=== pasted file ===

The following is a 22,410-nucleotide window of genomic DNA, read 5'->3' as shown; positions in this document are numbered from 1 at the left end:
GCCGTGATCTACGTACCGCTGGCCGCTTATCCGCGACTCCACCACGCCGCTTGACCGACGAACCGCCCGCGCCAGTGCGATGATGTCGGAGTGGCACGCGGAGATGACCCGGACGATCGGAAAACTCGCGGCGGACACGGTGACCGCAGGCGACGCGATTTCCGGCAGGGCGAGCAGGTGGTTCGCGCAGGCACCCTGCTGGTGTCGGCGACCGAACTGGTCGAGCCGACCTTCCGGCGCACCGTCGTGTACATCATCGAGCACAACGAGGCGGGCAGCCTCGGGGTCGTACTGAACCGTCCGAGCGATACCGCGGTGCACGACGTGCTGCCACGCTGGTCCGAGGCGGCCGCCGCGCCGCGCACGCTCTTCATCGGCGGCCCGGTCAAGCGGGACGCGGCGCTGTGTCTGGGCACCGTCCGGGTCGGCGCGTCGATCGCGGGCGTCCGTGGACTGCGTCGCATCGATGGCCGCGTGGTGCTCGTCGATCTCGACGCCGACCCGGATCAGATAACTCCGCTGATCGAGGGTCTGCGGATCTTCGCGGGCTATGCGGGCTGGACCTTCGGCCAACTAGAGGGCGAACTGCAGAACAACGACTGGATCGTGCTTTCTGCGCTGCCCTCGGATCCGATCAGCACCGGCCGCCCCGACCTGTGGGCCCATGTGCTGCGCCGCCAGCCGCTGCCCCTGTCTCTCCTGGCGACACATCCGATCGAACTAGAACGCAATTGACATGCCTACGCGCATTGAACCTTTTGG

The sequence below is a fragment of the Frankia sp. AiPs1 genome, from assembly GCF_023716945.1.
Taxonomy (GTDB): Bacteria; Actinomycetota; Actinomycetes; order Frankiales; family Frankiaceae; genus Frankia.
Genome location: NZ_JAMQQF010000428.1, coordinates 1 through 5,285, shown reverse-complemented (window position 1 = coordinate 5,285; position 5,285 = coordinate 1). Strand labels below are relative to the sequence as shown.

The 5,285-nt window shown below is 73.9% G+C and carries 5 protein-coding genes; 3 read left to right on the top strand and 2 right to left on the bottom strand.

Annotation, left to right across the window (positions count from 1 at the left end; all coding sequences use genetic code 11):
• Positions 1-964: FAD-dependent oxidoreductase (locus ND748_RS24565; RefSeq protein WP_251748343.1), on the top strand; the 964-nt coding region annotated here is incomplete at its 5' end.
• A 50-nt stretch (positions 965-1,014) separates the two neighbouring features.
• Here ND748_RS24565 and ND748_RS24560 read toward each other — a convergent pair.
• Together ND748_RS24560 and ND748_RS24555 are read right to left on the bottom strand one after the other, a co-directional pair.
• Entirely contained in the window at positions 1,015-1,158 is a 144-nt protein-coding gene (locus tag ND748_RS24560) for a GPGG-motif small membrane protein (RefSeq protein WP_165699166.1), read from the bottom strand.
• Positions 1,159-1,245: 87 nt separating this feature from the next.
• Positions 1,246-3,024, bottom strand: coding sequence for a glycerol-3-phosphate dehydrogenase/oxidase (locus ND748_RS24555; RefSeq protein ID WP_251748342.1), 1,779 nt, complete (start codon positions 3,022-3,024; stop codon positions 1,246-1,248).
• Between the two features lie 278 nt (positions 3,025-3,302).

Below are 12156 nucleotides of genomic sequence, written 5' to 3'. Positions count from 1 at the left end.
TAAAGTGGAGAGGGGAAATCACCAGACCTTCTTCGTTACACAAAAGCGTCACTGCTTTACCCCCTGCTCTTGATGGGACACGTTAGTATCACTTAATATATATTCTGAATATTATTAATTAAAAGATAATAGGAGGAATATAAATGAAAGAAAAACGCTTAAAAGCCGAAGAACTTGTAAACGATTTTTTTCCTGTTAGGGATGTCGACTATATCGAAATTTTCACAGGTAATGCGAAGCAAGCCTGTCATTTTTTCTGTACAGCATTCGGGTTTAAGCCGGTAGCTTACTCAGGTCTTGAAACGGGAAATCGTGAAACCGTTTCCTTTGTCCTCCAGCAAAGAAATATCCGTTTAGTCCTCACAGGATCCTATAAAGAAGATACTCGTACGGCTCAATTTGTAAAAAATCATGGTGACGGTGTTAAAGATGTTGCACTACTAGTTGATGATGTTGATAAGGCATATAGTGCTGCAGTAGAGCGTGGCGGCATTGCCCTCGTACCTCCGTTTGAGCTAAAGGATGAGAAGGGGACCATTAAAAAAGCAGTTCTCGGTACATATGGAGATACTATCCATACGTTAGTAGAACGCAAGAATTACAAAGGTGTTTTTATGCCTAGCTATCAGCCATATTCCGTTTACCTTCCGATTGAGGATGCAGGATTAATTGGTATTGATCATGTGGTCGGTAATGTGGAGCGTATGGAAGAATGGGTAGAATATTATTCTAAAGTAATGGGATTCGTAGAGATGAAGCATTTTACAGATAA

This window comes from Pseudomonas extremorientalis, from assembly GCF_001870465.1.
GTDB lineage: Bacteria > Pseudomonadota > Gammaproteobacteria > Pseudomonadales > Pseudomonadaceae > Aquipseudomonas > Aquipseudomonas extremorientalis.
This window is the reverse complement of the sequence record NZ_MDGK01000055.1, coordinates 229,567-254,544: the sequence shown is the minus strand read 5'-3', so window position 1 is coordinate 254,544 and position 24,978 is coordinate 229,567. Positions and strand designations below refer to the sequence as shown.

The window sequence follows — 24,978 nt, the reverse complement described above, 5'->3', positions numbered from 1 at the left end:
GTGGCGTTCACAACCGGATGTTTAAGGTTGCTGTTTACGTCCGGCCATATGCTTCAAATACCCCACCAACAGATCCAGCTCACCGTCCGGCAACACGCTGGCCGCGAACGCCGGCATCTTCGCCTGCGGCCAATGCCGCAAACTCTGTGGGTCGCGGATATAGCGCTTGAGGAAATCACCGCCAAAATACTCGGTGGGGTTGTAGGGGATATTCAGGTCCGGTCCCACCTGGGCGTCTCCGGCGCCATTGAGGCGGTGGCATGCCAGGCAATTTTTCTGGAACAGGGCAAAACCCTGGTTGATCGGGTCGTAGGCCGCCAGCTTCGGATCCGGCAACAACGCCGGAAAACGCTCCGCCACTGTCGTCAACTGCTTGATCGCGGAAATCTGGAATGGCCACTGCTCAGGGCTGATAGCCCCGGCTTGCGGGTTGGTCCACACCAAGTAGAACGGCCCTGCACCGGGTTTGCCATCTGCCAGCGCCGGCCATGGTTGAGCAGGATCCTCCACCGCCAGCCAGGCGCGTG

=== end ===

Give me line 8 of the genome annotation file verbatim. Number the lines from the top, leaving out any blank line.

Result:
• Positions 1-964: FAD-dependent oxidoreductase (locus ND748_RS24565; RefSeq protein WP_251748343.1), on the top strand; the 964-nt coding region annotated here is incomplete at its 5' end.